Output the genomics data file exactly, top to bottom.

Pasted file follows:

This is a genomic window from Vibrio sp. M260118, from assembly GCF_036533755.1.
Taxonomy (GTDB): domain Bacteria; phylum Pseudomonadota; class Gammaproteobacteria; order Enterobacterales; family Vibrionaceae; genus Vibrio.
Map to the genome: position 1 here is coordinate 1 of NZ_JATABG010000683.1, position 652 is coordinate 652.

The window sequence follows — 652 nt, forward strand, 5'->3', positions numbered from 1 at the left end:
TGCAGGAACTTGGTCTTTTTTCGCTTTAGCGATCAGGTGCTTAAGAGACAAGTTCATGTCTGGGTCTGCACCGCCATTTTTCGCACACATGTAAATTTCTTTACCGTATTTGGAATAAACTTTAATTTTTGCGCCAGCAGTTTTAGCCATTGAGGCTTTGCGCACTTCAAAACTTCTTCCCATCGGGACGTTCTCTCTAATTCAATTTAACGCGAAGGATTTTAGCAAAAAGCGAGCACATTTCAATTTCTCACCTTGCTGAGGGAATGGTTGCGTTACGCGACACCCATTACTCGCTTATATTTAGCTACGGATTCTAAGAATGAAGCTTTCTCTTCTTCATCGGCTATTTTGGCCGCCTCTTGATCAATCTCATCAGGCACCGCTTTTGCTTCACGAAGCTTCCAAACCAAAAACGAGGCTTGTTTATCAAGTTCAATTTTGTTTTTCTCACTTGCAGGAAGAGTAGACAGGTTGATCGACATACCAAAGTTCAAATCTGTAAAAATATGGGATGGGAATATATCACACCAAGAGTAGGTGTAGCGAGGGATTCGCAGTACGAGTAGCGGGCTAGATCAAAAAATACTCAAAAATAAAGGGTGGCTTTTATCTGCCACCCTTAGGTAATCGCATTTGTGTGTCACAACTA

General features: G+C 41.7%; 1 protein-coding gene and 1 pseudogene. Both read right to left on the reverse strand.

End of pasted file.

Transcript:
This is a genomic window from Vibrio sp. M260118, from assembly GCF_036533755.1.
Taxonomy (GTDB): domain Bacteria; phylum Pseudomonadota; class Gammaproteobacteria; order Enterobacterales; family Vibrionaceae; genus Vibrio.
Map to the genome: position 1 here is coordinate 1 of NZ_JATABG010000683.1, position 652 is coordinate 652.

The window sequence follows — 652 nt, forward strand, 5'->3', positions numbered from 1 at the left end:
TGCAGGAACTTGGTCTTTTTTCGCTTTAGCGATCAGGTGCTTAAGAGACAAGTTCATGTCTGGGTCTGCACCGCCATTTTTCGCACACATGTAAATTTCTTTACCGTATTTGGAATAAACTTTAATTTTTGCGCCAGCAGTTTTAGCCATTGAGGCTTTGCGCACTTCAAAACTTCTTCCCATCGGGACGTTCTCTCTAATTCAATTTAACGCGAAGGATTTTAGCAAAAAGCGAGCACATTTCAATTTCTCACCTTGCTGAGGGAATGGTTGCGTTACGCGACACCCATTACTCGCTTATATTTAGCTACGGATTCTAAGAATGAAGCTTTCTCTTCTTCATCGGCTATTTTGGCCGCCTCTTGATCAATCTCATCAGGCACCGCTTTTGCTTCACGAAGCTTCCAAACCAAAAACGAGGCTTGTTTATCAAGTTCAATTTTGTTTTTCTCACTTGCAGGAAGAGTAGACAGGTTGATCGACATACCAAAGTTCAAATCTGTAAAAATATGGGATGGGAATATATCACACCAAGAGTAGGTGTAGCGAGGGATTCGCAGTACGAGTAGCGGGCTAGATCAAAAAATACTCAAAAATAAAGGGTGGCTTTTATCTGCCACCCTTAGGTAATCGCATTTGTGTGTCACAACTA

General features: G+C 41.7%; 1 protein-coding gene and 1 pseudogene. Both read right to left on the reverse strand.